LoRa Alliance Issues Best Practices Documents to Standardize and Boost LoRaWAN Network Implementation
New Gateway Test and Measurement Guidelines on Radio Coexistence issues and solutions facilitate ease of deployment of LoRaWAN networks.
FREMONT, CA: The LoRa Alliance, the global association of firms backing the open LoRaWAN standard for IoT low-power wide-area networks (LPWANs), issues two best practices documents to standardize and boost LoRaWAN network implementation. The latest guidelines for LoRaWAN gateways offer recommendations for what and how to gauge RF performance to standardize and boost deployments. The new white paper reviews considerations for implementing gateways outdoors and recommends best practices to reduce interference.
This year is all about scale. The LoRa Alliance has been laser-focused on innovations to the LoRaWAN standard that make implementation seamless, vital for achieving mass scaling. Following these guidelines and best practices offers confidence in gateway performance and simplify deployments to help users get LoRaWAN networks up and running rapidly with optimal performance. LoRa Alliance thanks Michel Gilbert from founding and board member firm Kerlink for his expertise and support in developing the white paper.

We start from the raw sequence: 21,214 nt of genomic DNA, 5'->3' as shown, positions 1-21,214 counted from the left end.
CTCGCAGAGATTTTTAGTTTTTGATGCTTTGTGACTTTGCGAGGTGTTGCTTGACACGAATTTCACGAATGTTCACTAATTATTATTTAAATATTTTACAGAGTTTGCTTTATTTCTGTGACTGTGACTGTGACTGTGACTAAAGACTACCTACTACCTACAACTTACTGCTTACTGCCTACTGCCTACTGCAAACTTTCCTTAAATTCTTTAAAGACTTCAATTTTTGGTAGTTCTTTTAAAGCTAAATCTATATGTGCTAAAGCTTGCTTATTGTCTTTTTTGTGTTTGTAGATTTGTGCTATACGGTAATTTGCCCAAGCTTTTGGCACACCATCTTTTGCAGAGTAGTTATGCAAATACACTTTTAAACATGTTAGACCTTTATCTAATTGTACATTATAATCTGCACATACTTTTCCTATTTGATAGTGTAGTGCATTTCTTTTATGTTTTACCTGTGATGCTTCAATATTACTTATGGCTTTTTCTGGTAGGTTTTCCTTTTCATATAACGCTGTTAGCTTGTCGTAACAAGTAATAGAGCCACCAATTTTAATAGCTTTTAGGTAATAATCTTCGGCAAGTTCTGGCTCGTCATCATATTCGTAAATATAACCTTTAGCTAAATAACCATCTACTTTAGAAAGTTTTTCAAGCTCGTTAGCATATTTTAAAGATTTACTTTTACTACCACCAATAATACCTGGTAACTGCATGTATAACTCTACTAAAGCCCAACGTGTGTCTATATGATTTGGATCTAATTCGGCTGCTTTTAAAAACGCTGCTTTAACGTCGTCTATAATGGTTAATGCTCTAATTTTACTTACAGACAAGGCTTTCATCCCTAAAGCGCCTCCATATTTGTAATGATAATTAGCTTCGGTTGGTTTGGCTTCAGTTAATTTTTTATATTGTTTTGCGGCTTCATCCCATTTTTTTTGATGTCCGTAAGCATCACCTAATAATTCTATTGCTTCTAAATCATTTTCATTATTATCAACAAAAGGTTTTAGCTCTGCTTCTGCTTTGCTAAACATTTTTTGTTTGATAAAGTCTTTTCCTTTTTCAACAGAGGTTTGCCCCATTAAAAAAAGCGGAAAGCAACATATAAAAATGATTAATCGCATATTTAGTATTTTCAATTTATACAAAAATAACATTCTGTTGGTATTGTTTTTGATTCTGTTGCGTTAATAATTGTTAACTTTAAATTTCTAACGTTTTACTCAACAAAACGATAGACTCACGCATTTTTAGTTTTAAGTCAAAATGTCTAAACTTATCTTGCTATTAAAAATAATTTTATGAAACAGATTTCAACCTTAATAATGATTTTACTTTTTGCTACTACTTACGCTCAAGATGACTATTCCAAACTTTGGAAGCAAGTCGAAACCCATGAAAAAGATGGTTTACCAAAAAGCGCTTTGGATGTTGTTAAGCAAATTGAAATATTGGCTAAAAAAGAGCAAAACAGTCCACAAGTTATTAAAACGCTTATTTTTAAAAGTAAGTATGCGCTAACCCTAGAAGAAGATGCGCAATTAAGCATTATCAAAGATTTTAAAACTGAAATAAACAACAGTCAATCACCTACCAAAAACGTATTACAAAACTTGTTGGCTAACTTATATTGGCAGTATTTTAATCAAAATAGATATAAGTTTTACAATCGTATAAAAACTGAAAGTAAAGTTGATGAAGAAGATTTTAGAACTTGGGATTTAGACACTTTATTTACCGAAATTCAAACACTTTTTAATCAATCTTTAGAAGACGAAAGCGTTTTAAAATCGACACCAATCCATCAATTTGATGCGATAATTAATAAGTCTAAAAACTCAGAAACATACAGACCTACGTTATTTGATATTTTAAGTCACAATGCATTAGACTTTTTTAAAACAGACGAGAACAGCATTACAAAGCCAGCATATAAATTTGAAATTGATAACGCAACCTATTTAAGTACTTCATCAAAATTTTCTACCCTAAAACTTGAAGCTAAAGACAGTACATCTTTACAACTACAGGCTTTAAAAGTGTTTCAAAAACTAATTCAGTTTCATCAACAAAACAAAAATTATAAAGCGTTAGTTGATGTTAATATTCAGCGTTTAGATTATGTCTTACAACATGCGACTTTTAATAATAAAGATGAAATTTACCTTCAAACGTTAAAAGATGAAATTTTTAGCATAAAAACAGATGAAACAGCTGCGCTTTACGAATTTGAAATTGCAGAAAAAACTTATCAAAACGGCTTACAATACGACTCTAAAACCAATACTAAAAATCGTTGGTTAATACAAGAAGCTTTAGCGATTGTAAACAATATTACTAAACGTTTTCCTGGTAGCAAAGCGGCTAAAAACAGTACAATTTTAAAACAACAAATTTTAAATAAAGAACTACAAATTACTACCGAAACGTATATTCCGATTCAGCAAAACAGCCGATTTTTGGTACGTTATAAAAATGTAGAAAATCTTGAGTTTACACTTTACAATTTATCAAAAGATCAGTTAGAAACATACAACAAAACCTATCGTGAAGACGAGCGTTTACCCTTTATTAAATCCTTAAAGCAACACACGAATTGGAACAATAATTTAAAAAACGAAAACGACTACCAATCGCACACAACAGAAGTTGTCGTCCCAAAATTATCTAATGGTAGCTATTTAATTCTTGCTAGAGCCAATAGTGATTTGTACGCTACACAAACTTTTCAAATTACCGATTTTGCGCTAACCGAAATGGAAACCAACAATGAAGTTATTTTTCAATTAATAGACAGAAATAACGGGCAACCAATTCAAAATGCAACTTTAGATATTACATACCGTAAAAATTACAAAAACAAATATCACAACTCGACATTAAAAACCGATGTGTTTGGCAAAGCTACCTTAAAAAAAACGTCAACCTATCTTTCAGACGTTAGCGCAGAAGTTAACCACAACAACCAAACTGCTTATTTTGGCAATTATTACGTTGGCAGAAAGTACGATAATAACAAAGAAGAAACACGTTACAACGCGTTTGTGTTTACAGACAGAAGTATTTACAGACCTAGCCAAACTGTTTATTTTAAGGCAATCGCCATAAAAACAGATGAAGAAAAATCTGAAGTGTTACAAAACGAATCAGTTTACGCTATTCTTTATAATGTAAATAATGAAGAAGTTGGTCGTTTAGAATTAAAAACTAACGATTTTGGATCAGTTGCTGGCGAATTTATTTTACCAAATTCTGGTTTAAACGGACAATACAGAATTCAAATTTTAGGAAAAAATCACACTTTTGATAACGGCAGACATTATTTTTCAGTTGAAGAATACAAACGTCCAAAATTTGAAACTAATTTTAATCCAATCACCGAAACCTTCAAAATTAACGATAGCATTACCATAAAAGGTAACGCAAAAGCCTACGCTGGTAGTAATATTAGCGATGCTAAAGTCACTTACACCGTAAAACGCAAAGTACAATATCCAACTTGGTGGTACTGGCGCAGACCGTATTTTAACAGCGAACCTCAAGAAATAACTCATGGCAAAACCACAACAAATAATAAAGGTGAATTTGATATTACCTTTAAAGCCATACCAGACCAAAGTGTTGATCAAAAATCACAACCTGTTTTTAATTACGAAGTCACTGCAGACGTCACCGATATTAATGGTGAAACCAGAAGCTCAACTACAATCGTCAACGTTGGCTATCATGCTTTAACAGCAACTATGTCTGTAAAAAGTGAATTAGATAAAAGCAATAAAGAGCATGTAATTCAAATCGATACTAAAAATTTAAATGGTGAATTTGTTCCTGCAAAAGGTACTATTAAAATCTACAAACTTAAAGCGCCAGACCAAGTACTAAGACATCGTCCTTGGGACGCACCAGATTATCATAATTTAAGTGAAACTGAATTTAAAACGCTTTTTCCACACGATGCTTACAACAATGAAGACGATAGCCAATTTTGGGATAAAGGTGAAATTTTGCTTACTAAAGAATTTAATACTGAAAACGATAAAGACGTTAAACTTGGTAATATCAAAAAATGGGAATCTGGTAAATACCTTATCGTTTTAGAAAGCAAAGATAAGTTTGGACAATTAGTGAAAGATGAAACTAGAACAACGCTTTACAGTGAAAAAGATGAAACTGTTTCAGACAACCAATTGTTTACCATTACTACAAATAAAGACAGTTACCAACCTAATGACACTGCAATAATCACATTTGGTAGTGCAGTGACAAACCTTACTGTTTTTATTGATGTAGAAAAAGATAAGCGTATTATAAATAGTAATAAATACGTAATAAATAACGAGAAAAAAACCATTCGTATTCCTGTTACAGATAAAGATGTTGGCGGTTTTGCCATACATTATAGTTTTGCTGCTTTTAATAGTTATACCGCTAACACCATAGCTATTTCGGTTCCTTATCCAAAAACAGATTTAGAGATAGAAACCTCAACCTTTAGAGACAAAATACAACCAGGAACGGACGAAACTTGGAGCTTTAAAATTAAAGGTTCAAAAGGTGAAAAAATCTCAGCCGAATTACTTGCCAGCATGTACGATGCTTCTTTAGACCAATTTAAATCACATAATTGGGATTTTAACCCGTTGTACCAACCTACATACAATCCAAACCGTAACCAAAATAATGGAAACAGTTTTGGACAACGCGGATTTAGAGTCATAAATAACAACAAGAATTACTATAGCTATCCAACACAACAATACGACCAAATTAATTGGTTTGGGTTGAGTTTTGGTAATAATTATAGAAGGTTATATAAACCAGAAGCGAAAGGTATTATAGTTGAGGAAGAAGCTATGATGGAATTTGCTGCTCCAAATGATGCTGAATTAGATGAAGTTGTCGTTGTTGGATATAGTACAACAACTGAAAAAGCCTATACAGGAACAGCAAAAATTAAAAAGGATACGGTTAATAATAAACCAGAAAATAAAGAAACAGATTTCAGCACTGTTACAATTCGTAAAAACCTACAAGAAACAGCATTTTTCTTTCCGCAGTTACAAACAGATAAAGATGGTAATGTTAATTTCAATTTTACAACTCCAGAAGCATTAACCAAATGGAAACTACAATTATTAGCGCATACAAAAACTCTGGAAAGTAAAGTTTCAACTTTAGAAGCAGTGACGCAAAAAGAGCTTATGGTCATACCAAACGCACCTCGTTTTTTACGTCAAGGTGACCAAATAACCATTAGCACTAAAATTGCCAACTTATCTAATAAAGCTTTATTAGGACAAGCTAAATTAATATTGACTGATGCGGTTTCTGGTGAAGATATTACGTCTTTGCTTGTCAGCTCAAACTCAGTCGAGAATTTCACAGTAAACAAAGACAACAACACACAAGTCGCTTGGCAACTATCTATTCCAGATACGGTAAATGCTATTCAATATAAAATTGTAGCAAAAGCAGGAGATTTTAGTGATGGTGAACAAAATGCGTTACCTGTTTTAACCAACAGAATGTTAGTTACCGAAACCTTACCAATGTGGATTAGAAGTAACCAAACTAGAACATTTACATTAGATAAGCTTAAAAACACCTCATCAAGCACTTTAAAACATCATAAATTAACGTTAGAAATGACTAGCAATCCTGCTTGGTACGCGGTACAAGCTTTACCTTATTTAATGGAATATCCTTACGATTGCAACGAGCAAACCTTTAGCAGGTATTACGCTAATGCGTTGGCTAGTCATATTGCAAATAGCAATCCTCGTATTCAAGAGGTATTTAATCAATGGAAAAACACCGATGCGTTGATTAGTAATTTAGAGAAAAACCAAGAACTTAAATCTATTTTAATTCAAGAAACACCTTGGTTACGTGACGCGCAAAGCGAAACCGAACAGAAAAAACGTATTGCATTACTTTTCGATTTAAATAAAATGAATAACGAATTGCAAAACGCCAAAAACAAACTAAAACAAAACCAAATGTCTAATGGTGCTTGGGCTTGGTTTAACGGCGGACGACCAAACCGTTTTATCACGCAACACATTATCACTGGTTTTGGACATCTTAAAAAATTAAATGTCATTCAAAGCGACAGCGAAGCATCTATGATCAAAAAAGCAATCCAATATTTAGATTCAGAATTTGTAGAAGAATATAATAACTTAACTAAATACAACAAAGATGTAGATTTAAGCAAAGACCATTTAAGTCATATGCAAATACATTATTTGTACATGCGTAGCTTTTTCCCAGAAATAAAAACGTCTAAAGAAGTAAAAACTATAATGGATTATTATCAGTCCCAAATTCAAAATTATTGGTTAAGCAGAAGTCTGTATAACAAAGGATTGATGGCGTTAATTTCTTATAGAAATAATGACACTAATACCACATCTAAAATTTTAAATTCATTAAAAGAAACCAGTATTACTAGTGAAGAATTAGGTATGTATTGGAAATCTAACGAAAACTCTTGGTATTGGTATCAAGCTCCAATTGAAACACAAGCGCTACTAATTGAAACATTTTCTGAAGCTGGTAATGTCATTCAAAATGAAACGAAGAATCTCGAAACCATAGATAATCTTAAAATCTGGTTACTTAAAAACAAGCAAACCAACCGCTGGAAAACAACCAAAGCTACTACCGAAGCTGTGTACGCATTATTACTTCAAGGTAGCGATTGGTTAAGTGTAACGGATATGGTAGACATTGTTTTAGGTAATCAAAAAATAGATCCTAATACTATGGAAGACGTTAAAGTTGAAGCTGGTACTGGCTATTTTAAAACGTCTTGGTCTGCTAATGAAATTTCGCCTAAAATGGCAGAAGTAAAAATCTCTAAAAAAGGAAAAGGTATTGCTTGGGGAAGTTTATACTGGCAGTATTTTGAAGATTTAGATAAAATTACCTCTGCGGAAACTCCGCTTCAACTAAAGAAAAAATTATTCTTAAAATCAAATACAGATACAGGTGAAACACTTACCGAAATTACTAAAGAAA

The Test and Measurement Guidelines standardize RF measurements for LoRaWAN gateways. Following the latest guidelines helps rapid deployments by ensuring all gateways are tested in the same method. This, in turn, enables users to validate the testing more seamlessly and compare results between gateways, thereby simplifying operational evaluations and network planning for deployment.
The White Paper on Radio Coexistence problems and Solutions shows the phenomenon which could create desensitization of the LoRaWAN gateways and recommendations to limit it. LoRaWAN gateways may require collocation with radio systems such as cellular base stations or TV emitters for many applications. This paper evaluates the potential issues and offers guidance on deploying LoRaWAN gateways to avoid interference from out-of-band and in-band sources. Knowing the potential issues and addressing them upfront ensures networks can be implemented quickly and with optimal performance.